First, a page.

Nakisha Bill testifies about her son’s murder Thursday, 9/29/22, in Philadelphia in a hearing of the House Committee on Restoring Law and Order. (Capital-Star photo by Peter Hall)
Dominic Billa was buying clothes for an interview for a union apprenticeship when he was shot and killed in a brawl at a Philadelphia shopping mall last year.
Before her 19-year-old son was murdered, Nakisha Billa said she heard almost daily news reports of shootings and murders in the state’s biggest city, and prayed, thinking to herself that the loss of a loved one to gun violence was unimaginable.
“The very thing I couldn’t imagine, the very thing that was happening to countless others across the city, was happening to me,” Billa said, testifying Thursday before a state House committee on crime in Philadelphia.
“A day that was supposed to be full of hope, and new beginnings was stolen in a blink of an eye,” Billa said.
Billa was one of six Philadelphia residents to share the stories of their losses amid the wave of gun crime that has washed over the city in recent years.
They included a suburban transplant to South Philadelphia who survived being shot in the lung as she exercised on the sidewalk with her neighbors, the mother of a young woman fatally shot as she sat in her boyfriend’s a car in a supermarket parking lot, and the grandmother of another young woman killed when a man fired 15 shots into a bar after being told there were no pool tables available for him.
Some of the crime survivors also spoke of their exasperation over the investigations of their loved ones’ murders. They said potential witnesses weren’t questioned and video evidence wasn’t collected.
Their accounts of seemingly random violence served as an emotional foundation for the first of two hearings held by the Select Committee on Restoring Law and Order, a panel of five lawmakers convened by the Republican-controlled state House.
While the resolution to create the committee contains a broad mandate to investigate the causes of crime in Philadelphia, and the use of public funds to combat it, critics have called the panel a thinly veiled effort to build a case to impeach Democratic District Attorney Larry Krasner.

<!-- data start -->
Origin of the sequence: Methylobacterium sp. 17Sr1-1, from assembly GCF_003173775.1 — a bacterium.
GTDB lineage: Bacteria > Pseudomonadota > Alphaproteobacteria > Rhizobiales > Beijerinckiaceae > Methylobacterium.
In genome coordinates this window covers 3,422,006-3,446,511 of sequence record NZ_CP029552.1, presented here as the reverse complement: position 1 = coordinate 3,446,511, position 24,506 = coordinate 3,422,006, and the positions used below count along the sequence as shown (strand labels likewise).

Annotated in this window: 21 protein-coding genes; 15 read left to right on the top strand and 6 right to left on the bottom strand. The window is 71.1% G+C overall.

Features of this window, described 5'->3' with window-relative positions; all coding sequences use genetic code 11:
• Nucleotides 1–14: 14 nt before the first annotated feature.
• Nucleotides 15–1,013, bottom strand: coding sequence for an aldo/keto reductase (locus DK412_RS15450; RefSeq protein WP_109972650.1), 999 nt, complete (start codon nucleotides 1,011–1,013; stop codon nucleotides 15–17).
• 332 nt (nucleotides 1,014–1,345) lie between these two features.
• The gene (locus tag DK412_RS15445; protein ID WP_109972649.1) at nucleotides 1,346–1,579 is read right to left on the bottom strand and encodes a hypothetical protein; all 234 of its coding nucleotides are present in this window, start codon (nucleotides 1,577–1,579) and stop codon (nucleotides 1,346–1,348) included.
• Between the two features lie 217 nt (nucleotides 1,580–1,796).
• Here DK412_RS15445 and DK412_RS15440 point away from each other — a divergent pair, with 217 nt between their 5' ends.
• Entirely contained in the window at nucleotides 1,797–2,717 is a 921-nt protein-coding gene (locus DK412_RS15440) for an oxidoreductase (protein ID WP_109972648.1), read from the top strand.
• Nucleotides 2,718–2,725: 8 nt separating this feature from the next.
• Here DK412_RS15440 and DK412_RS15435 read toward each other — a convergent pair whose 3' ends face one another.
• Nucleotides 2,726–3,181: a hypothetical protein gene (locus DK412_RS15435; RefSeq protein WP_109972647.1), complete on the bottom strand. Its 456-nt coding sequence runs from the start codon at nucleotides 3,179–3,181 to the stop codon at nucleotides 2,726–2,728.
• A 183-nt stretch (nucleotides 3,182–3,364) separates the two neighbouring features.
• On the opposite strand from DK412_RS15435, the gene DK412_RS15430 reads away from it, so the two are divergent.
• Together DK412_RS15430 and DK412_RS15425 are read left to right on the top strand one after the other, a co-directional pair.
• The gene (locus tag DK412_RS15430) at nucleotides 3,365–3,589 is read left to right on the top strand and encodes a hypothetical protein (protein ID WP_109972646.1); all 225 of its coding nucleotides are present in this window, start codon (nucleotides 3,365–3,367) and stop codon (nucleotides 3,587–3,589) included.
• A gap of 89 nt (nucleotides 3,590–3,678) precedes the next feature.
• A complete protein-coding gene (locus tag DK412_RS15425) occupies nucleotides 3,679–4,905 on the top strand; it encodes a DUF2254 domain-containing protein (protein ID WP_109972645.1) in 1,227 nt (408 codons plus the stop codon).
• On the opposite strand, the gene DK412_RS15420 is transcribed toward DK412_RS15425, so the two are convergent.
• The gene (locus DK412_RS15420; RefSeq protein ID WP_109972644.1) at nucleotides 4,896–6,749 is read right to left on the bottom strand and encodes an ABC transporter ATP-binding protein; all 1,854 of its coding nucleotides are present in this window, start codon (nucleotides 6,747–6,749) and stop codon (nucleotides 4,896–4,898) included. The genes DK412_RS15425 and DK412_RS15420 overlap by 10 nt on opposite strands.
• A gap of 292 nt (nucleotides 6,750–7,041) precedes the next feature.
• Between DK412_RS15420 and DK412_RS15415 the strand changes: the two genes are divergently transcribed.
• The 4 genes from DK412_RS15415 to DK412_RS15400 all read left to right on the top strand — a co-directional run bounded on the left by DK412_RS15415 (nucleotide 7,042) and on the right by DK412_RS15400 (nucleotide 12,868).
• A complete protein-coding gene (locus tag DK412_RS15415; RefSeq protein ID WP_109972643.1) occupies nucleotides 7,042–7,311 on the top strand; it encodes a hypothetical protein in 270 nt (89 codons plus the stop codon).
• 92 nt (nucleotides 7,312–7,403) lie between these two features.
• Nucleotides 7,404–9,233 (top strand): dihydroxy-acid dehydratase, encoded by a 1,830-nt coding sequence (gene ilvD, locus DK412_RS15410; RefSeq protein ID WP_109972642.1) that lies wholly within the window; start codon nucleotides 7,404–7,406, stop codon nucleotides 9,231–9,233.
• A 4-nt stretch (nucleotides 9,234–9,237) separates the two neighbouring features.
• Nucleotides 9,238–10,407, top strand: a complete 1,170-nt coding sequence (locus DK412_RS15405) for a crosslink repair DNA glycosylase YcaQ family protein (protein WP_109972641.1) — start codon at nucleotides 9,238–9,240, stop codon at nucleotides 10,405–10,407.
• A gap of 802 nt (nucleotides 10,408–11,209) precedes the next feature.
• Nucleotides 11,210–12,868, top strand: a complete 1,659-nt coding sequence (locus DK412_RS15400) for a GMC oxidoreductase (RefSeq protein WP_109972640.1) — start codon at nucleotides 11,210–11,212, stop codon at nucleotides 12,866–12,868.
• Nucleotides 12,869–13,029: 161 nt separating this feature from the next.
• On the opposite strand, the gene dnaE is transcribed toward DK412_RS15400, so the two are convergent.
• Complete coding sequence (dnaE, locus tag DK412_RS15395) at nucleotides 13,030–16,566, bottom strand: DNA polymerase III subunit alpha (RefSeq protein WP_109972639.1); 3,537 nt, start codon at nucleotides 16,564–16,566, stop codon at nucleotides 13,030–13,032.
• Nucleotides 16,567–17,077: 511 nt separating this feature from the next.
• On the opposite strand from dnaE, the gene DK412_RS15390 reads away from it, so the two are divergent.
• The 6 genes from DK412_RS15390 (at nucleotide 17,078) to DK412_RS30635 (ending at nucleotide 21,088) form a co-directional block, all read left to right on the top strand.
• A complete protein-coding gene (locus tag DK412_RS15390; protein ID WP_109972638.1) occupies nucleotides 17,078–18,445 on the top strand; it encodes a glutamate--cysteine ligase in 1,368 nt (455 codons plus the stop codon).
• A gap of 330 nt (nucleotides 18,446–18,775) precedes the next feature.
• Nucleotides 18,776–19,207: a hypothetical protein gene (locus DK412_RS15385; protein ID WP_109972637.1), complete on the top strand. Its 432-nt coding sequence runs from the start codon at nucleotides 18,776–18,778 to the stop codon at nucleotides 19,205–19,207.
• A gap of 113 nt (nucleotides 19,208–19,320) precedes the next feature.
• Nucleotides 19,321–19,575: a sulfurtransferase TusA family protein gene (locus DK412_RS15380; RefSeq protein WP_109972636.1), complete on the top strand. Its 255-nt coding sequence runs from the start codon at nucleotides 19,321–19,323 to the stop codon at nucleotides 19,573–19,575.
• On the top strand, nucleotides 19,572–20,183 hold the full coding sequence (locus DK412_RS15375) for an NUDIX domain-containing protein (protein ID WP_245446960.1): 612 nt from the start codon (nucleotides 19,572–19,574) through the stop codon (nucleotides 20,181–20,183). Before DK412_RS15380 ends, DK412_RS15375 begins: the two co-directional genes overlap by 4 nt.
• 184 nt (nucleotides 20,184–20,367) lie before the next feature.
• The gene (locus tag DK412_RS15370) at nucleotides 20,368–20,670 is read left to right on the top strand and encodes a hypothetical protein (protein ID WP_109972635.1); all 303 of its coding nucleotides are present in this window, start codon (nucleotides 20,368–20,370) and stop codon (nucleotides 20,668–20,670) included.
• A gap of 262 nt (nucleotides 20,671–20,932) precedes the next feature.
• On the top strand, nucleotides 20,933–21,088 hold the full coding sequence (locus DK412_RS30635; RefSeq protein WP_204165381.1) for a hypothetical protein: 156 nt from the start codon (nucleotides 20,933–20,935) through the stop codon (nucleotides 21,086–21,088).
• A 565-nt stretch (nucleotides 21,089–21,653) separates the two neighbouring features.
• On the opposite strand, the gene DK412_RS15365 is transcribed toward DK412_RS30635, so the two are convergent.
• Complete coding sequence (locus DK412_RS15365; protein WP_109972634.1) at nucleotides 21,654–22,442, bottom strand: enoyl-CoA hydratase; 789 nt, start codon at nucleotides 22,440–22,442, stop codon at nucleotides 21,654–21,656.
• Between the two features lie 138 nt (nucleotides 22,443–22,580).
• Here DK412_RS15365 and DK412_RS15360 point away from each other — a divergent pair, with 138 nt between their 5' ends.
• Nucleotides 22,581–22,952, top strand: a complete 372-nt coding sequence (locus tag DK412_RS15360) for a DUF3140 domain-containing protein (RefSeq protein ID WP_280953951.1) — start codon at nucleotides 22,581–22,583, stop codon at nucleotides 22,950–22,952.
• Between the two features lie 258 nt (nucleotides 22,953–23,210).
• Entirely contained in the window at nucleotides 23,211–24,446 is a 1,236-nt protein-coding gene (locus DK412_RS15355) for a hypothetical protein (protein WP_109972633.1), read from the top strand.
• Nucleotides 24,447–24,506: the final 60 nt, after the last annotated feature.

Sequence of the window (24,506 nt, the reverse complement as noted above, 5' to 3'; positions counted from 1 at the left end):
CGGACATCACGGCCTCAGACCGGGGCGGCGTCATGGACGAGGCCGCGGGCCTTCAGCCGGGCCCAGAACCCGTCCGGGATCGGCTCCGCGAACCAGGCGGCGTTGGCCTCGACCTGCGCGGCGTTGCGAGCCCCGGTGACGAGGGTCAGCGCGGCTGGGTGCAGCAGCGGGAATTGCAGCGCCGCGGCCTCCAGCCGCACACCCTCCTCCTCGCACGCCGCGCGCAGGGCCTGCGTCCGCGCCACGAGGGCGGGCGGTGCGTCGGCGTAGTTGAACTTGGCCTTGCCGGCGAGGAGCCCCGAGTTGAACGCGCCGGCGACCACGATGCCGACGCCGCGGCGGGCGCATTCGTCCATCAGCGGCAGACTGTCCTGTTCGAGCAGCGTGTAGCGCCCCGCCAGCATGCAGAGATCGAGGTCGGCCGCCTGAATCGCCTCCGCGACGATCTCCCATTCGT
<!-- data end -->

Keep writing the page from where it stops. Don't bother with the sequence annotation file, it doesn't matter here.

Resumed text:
Krasner, re-elected to a second term by a landslide last year, is one of a number of progressive prosecutors across the country to come under fire from conservatives for policies aimed at ending mass incarceration and cash bail, rethinking the prosecution of minor offenses such as shoplifting and cracking down on police misconduct.
Rep. John Lawrence, R-Chester, the committee’s chairperson, addressed that criticism in his opening remarks at Thursday’s hearing, saying it would be a dereliction of state lawmakers’ duty if they did not act to make sure all Pennsylvania residents are safe.
“If you are here today expecting, hoping, or fearing simple-minded mudslinging, you will be disappointed. As chairman, this committee will continue to take a serious, measured approach to fulfill the mission of a bipartisan majority of the house,” Lawrence said.
Krasner said in a statement that the trauma and grief expressed by the witnesses was heartbreaking, adding that he and his staff have personally met many of them, and that his office’s victim/witness service division and crisis counselors work tirelessly to help victims and survivors of violent crime.
He was critical of the committee’s decision to limit access to the hearing held in a Penn State facility at the Philadelphia Navy Yard. It’s unclear whether there were criteria for admission, but there were empty seats in the hearing room.